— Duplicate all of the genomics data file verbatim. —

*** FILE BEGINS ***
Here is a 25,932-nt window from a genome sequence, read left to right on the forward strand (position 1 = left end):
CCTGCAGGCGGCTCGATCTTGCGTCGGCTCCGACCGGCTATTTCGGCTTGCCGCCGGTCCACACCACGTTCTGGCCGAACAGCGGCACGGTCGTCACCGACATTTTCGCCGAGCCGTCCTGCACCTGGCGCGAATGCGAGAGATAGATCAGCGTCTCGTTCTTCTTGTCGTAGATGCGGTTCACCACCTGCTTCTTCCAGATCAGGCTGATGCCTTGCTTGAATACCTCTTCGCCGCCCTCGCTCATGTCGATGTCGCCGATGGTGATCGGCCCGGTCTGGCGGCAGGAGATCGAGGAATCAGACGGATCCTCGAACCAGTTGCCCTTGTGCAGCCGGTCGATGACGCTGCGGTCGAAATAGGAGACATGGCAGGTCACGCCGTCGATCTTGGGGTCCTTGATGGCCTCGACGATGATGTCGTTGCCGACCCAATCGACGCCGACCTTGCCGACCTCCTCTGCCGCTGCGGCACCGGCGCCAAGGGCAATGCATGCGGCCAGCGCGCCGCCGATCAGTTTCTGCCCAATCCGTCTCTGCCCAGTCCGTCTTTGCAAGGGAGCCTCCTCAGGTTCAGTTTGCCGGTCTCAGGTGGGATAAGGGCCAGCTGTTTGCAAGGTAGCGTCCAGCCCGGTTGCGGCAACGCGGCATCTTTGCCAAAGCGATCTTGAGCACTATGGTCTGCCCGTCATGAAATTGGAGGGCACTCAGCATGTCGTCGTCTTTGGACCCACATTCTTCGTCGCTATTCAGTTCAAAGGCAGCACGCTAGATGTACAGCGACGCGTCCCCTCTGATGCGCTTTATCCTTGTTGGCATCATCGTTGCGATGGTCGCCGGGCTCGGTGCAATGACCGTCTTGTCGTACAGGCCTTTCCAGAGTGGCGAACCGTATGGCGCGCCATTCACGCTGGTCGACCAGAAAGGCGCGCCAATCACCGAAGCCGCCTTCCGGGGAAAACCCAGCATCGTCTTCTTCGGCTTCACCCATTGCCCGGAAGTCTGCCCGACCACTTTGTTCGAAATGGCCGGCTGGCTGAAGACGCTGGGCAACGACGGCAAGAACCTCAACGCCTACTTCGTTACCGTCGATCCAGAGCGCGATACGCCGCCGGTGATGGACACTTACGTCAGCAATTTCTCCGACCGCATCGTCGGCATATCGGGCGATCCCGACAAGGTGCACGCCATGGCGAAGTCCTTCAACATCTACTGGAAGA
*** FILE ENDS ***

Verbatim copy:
Here is a 25,932-nt window from a genome sequence, read left to right on the forward strand (position 1 = left end):
CCTGCAGGCGGCTCGATCTTGCGTCGGCTCCGACCGGCTATTTCGGCTTGCCGCCGGTCCACACCACGTTCTGGCCGAACAGCGGCACGGTCGTCACCGACATTTTCGCCGAGCCGTCCTGCACCTGGCGCGAATGCGAGAGATAGATCAGCGTCTCGTTCTTCTTGTCGTAGATGCGGTTCACCACCTGCTTCTTCCAGATCAGGCTGATGCCTTGCTTGAATACCTCTTCGCCGCCCTCGCTCATGTCGATGTCGCCGATGGTGATCGGCCCGGTCTGGCGGCAGGAGATCGAGGAATCAGACGGATCCTCGAACCAGTTGCCCTTGTGCAGCCGGTCGATGACGCTGCGGTCGAAATAGGAGACATGGCAGGTCACGCCGTCGATCTTGGGGTCCTTGATGGCCTCGACGATGATGTCGTTGCCGACCCAATCGACGCCGACCTTGCCGACCTCCTCTGCCGCTGCGGCACCGGCGCCAAGGGCAATGCATGCGGCCAGCGCGCCGCCGATCAGTTTCTGCCCAATCCGTCTCTGCCCAGTCCGTCTTTGCAAGGGAGCCTCCTCAGGTTCAGTTTGCCGGTCTCAGGTGGGATAAGGGCCAGCTGTTTGCAAGGTAGCGTCCAGCCCGGTTGCGGCAACGCGGCATCTTTGCCAAAGCGATCTTGAGCACTATGGTCTGCCCGTCATGAAATTGGAGGGCACTCAGCATGTCGTCGTCTTTGGACCCACATTCTTCGTCGCTATTCAGTTCAAAGGCAGCACGCTAGATGTACAGCGACGCGTCCCCTCTGATGCGCTTTATCCTTGTTGGCATCATCGTTGCGATGGTCGCCGGGCTCGGTGCAATGACCGTCTTGTCGTACAGGCCTTTCCAGAGTGGCGAACCGTATGGCGCGCCATTCACGCTGGTCGACCAGAAAGGCGCGCCAATCACCGAAGCCGCCTTCCGGGGAAAACCCAGCATCGTCTTCTTCGGCTTCACCCATTGCCCGGAAGTCTGCCCGACCACTTTGTTCGAAATGGCCGGCTGGCTGAAGACGCTGGGCAACGACGGCAAGAACCTCAACGCCTACTTCGTTACCGTCGATCCAGAGCGCGATACGCCGCCGGTGATGGACACTTACGTCAGCAATTTCTCCGACCGCATCGTCGGCATATCGGGCGATCCCGACAAGGTGCACGCCATGGCGAAGTCCTTCAACATCTACTGGAAGA